The Cookie Conundrum
July 9, 2015 5:59 AM   Subscribe

Writing at FiveThirtyEight.com, Sam Dean argues that until very recently, there has been no way to meaningfully measure web traffic. For advertisers and site owners, "just having a number that everyone can point to as an acceptable proxy of reality is more important than how accurate that number may be."

Advertisers dreamed of reaching “one to one,” a state of omniscience in which they could precisely target not only specific demographics but individual consumers with a particular ad. The Internet promised to make that dream come true. Twenty years later, we take it as a given that we’re living in that dream. We are tracked, through our phones and our laptops, by a long list of companies, and assume that they probably know everything we do.

But the assumption has preceded the reality.
Of course, FiveThirtyEight has had troubles of its own with regard to measurements of web traffic since leaving The New York Times.
posted by kewb (10 comments total) 12 users marked this as a favorite
 
"just having a number that everyone can point to as an acceptable proxy of reality is more important than how accurate that number may be."



Note- this is also the case for television advertising, magazine advertising, radio advertising, out-of-home...
posted by TheWhiteSkull at 6:04 AM on July 9, 2015 [10 favorites]


yeah my brother is in marketing and this sounds right in line with what he's told me about the entire field - X cars drive on a highway = X impressions for a billboard etc.
posted by rebent at 6:23 AM on July 9, 2015 [1 favorite]


Note- this is also the case for television advertising, magazine advertising, radio advertising, out-of-home...

Also standardized testing.
posted by absalom at 7:00 AM on July 9, 2015


This is the best article on how hard it is to measure web traffic that I've read in years. But what it's missing is Google's removal of marketers'/site owners' ability to know which site users arrived from. That, too, majorly affected the ability to tie traffic to users, either specifically or by trend.
posted by ImproviseOrDie at 7:15 AM on July 9, 2015 [1 favorite]


At some point measurement becomes a goal in and of itself, dwarfing the actual content. See also pages that have 40, 50, even 80 separate tracking scripts, beacons, ad networks, etc.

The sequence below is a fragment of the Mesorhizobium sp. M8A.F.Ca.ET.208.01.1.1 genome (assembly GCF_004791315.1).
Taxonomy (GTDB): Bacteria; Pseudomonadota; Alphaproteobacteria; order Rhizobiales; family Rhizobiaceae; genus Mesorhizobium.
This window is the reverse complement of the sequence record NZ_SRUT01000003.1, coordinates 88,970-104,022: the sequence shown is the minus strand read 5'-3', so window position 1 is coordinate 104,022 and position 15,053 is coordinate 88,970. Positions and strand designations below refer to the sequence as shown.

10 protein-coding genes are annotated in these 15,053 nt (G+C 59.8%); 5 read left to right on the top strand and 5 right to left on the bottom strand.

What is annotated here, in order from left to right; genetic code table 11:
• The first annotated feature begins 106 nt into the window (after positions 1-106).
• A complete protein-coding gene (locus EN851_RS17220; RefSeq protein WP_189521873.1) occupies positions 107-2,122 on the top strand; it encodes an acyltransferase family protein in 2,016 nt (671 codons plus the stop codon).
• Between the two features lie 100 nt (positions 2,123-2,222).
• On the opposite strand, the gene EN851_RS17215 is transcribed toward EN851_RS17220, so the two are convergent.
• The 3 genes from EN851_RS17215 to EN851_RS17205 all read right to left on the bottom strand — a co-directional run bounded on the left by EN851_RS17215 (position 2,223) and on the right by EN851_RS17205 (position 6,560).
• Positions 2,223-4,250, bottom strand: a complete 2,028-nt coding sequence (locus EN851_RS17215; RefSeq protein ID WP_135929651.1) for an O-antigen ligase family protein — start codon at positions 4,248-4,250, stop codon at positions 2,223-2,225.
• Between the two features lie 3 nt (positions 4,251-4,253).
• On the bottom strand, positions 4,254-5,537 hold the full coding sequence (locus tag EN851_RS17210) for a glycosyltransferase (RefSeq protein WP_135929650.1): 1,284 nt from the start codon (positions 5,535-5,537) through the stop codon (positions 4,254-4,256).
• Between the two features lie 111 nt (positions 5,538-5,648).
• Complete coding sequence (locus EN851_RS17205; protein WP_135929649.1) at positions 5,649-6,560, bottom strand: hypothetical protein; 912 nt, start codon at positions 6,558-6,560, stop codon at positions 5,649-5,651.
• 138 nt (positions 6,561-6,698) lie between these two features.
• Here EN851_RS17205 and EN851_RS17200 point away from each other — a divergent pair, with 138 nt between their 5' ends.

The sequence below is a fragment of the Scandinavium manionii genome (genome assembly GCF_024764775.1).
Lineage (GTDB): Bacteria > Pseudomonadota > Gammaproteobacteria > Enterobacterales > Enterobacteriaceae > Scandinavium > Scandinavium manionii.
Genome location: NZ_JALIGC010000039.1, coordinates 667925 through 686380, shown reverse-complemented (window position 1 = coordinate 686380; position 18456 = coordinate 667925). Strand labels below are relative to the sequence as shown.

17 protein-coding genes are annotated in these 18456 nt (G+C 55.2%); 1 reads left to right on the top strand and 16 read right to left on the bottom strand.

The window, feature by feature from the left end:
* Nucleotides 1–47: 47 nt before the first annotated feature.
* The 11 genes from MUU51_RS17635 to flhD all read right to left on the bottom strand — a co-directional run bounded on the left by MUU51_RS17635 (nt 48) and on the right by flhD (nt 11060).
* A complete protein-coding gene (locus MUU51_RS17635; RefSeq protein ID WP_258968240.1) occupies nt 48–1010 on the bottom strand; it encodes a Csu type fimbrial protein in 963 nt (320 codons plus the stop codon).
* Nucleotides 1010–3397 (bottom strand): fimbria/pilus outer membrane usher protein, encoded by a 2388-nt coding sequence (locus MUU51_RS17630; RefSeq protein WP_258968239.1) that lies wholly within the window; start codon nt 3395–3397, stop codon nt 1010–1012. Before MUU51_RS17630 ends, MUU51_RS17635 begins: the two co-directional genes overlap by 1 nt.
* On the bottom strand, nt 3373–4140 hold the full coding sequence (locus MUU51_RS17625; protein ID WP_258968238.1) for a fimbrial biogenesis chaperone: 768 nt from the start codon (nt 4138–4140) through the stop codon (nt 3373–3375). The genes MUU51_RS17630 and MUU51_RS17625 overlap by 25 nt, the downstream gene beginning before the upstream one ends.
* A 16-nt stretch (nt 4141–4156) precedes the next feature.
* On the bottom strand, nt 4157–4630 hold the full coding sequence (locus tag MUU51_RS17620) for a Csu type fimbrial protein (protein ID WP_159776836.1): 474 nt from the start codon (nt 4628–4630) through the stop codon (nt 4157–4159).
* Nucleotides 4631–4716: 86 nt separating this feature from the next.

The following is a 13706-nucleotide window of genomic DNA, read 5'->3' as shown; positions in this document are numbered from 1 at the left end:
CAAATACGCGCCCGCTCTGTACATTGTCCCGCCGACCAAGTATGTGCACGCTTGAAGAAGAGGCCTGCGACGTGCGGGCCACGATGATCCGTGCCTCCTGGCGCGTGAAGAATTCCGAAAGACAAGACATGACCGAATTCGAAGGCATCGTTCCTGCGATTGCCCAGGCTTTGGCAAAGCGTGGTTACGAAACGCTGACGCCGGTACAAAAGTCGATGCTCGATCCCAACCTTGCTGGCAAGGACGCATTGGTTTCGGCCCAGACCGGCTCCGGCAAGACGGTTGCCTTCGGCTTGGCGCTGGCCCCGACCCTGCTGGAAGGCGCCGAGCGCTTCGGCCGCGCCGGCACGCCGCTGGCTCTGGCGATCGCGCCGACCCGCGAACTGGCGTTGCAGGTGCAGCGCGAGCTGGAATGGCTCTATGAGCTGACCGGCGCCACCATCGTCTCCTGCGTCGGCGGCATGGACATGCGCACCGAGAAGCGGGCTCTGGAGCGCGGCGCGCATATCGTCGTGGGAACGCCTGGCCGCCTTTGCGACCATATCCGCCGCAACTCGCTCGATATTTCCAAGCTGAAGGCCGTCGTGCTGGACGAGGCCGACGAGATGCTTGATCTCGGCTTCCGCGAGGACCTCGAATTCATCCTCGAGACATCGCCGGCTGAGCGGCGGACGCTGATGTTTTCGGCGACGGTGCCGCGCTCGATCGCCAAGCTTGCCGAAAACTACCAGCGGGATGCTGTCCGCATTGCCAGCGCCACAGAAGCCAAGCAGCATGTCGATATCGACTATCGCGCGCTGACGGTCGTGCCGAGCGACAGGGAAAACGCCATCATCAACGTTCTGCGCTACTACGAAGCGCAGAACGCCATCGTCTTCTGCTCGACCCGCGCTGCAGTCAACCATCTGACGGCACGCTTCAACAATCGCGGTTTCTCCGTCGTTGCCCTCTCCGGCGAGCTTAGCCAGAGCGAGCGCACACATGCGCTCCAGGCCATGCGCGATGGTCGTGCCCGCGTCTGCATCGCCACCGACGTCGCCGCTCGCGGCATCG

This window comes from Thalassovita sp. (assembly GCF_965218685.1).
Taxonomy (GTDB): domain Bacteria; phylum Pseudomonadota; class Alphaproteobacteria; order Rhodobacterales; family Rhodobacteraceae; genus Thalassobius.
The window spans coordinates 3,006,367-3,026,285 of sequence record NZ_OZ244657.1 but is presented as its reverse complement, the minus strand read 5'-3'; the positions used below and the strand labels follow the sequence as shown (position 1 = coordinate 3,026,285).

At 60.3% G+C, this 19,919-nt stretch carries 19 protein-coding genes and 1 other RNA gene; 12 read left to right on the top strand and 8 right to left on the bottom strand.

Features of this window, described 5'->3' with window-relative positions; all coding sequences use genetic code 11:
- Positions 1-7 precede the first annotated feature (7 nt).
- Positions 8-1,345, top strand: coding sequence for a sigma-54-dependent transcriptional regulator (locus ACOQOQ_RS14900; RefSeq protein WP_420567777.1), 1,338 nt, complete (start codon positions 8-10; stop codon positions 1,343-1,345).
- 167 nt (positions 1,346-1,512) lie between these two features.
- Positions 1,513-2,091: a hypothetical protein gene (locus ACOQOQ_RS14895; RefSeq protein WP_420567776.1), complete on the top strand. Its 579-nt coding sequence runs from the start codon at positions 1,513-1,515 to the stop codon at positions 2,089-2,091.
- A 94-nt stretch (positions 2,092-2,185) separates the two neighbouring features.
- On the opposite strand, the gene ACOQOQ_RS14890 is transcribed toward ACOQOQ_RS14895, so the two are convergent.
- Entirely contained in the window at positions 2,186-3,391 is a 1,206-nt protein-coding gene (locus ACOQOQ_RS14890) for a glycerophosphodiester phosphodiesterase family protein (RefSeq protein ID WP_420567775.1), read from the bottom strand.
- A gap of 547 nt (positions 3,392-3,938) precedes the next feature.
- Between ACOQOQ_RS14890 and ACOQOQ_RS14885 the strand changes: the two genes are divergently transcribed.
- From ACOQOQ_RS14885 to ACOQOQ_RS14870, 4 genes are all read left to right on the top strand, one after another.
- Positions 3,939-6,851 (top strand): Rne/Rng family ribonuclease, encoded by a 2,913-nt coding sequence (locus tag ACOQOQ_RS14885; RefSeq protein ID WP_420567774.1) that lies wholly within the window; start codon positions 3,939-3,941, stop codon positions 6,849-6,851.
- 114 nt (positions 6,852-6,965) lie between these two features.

Page weight keeps getting bigger every year and this crap is why.
posted by fifteen schnitzengruben is my limit at 8:25 AM on July 9, 2015 [6 favorites]


The tragedy isn't that web stats are a hopeless metric for anything other than load balancing, nor that this is the case for practically every impact metric ever invented for everything from clay tablets through to Vulcan mind-melds. It's that the entire industry got addicted to them, to the point that it doesn't matter what you say about having any other reason for following any other strategy. It's the equivalent of the old Hollywood joke: "Yes, I know I'm lying to you, but hear me out".
posted by Devonian at 9:40 AM on July 9, 2015 [2 favorites]


There are so many places where people decide the thing they want to measure is too hard or too expensive, so they just measure something else instead and pretend it's what they want to know.
posted by straight at 10:39 AM on July 9, 2015 [6 favorites]


okay, that's going to require an additional chapter in the next edition of my all-time favorite non-fiction book "How to Lie With Statistics"
posted by oneswellfoop at 10:42 AM on July 9, 2015


Don't worry, everybody! The 538 article also says:
We’re on the cusp of the HD era, about to enter the sci-fi surveillance world we thought we’d been living in all along.
Yaaaaaaay:
Apple and Google are in a position to break the cookie regime, too, with the possibility of persistent logins across browsers, devices, days and years, but Facebook is out front. In the current version of the future, knowing how many real people went to a given site will likely also mean knowing which real people went to a given site. No proxy, no guessing, just you.
So doubleplusgood!
An association of online advertisers has declared 2015 the official “Year of Transition” as publishers and marketers try to figure this all out, but they will figure it out soon. The technology is in place to watch users as we assumed we’d been being watched all along. Chartbeat, for instance, runs lightweight JavaScript programs on its clients’ websites to record, every 15 seconds, where our cursor is on the screen, how often we scroll down the page and a host of other “engagement” metrics.
posted by Little Dawn at 1:44 PM on July 9, 2015


Chartbeat, for instance, runs lightweight JavaScript programs on its clients’ websites to record, every 15 seconds, where our cursor is on the screen, how often we scroll down the page and a host of other “engagement” metrics.

I'm not sure how effective watching my cursor is since most of the time, I've got it on some part of the page I don't care about so I can read the parts that I do.
posted by dances with hamsters at 6:12 AM on July 10, 2015


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